Katydids can see fairly well, but have poor night vision. The katydids use their excellent sense of smell to find food. Their long antennae scan the air for whiffs of rotten fruits and other food sources. Their antennae can also detect danger. For example, a bug might feel the beat of a wing of a bat that is looking for an unsuspecting katydid that it can eat. Katydids also have good hearing. However, they do not have actual ears, they have a special organ called the tympana that is located on their knees. The tympana can pick up sounds that humans can't hear. The katydids sense of taste is good, as is it's sense of touch.[6]

Reproduction

For most katydids, the mating process begins with the male singing his mating song. The male "sings" by scraping his wings together. In most species, the female will respond with by quietly moving to the male, but in some, the female will respond with a song of her own.

During copulation, the male deposits sperm onto the females genital opening. Within 15-20 minutes, the sperm enters the females body. The female then lays the fertilized eggs. She will generally attach the tan colored eggs to the underside of leaves. It normally takes 2-3 months for the eggs to hatch.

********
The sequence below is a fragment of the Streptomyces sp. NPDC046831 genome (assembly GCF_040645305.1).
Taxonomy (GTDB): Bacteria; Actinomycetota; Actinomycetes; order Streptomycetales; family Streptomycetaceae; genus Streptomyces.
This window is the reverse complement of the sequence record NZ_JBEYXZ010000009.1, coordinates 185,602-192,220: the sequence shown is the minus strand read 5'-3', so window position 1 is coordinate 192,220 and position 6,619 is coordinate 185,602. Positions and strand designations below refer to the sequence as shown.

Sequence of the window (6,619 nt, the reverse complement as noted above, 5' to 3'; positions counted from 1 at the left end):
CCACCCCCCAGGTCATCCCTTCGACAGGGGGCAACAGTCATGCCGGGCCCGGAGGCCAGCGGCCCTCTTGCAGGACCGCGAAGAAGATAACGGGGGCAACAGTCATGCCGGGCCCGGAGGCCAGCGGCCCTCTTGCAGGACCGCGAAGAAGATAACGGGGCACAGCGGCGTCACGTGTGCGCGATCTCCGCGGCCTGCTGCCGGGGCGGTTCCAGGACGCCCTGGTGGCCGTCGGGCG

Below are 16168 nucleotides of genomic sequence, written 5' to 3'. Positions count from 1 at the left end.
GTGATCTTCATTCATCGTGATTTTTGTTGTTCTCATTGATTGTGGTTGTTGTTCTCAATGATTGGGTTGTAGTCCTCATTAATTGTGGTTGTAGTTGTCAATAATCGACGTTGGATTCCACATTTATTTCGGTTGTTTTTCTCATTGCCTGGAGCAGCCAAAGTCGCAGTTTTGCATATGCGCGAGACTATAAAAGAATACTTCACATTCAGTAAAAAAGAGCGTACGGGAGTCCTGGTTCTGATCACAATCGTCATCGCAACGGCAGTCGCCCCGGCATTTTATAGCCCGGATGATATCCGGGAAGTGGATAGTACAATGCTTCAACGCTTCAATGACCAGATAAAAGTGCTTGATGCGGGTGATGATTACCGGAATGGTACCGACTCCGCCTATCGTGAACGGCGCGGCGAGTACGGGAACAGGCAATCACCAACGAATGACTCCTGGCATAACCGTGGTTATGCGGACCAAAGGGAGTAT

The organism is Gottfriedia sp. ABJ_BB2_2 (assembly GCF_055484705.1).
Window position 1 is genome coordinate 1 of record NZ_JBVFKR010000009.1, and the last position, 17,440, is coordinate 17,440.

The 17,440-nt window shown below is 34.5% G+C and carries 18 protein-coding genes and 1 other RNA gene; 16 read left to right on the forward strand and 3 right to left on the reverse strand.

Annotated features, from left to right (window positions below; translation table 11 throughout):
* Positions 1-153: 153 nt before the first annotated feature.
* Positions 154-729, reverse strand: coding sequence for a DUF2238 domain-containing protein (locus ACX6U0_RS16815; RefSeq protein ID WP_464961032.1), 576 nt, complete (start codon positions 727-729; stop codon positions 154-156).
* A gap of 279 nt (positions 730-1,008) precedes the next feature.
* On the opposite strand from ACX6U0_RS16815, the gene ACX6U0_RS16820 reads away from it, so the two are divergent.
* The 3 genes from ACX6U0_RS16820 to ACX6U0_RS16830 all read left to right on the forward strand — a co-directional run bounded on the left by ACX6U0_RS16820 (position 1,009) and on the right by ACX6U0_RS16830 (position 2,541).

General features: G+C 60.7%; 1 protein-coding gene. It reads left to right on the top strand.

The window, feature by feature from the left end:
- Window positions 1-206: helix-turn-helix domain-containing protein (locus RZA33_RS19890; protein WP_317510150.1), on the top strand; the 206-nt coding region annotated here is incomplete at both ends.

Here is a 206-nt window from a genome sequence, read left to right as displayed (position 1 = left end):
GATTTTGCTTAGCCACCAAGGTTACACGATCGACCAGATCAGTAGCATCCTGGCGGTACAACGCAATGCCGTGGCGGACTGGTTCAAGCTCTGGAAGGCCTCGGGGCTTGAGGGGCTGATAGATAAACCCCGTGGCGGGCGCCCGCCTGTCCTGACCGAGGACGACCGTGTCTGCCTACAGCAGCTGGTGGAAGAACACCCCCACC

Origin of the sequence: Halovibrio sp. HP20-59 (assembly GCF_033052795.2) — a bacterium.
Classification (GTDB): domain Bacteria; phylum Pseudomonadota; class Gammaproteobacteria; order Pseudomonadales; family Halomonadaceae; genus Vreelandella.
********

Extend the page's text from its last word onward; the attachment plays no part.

Metamorphosis is incomplete in katydids, so the nymphs look similar to adults, except they lack wings and are very small. It generally takes 3-4 months to reach maturity,but since the average lifespan is about 1 year, their only social behavior includes courtship and mating.[7]

Ecology

A katydid feeding

Habitat

Katydids can be found nearly anywhere in the world. Depending on the species, katydids live in tropical, temperate, and arid climates. In the United States they are generally found in temperate or arid areas. They may even be found in some urban areas.[8]

Diet

Katydids are generally herbivores, feeding on leaves, flowers, bark, seeds, and fruit. But there are some species that are omnivorous that will eat plants, and supplement their diet with snails, frog eggs, caterpillars, and even other katydids. Some have even been known to go after small vertebrates like snakes and mice.[9]

Predators

The katydid has several predators. These include bats, birds, some amphibians, mantids and even other katydids, to name a few.[10]

Interaction with humans

The katydid is generally a shy creature, and if you find one in the wild, do not startle it. At the first sign of danger, it will hop away, and if you aggravate it enough, it can bite you. In some cultures they are kept as pets, and their song is appreciated by people all over the world.

Defense

God gave the katydid several ways to protect itself. Sometimes a predator will get too close for the katydid to feel safe. When threatened, a katydid can fight back, but it prefers to use it's long, powerful hind legs to jump far away and escape danger. But if this does not work, it has another defense that it can rely on. If it sees no way to escape by flying or jumping, it will use it's powerful jaws to inflict painful bites on the whatever creature chose to disturb it. It's bites can be so powerful, that it will pierce the skin of humans that startle it. Some katydids, like the Spiny Devil Katydid, have sharp spikes covering it's entire body.[11]

Katydid Video

Gallery

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References

See Also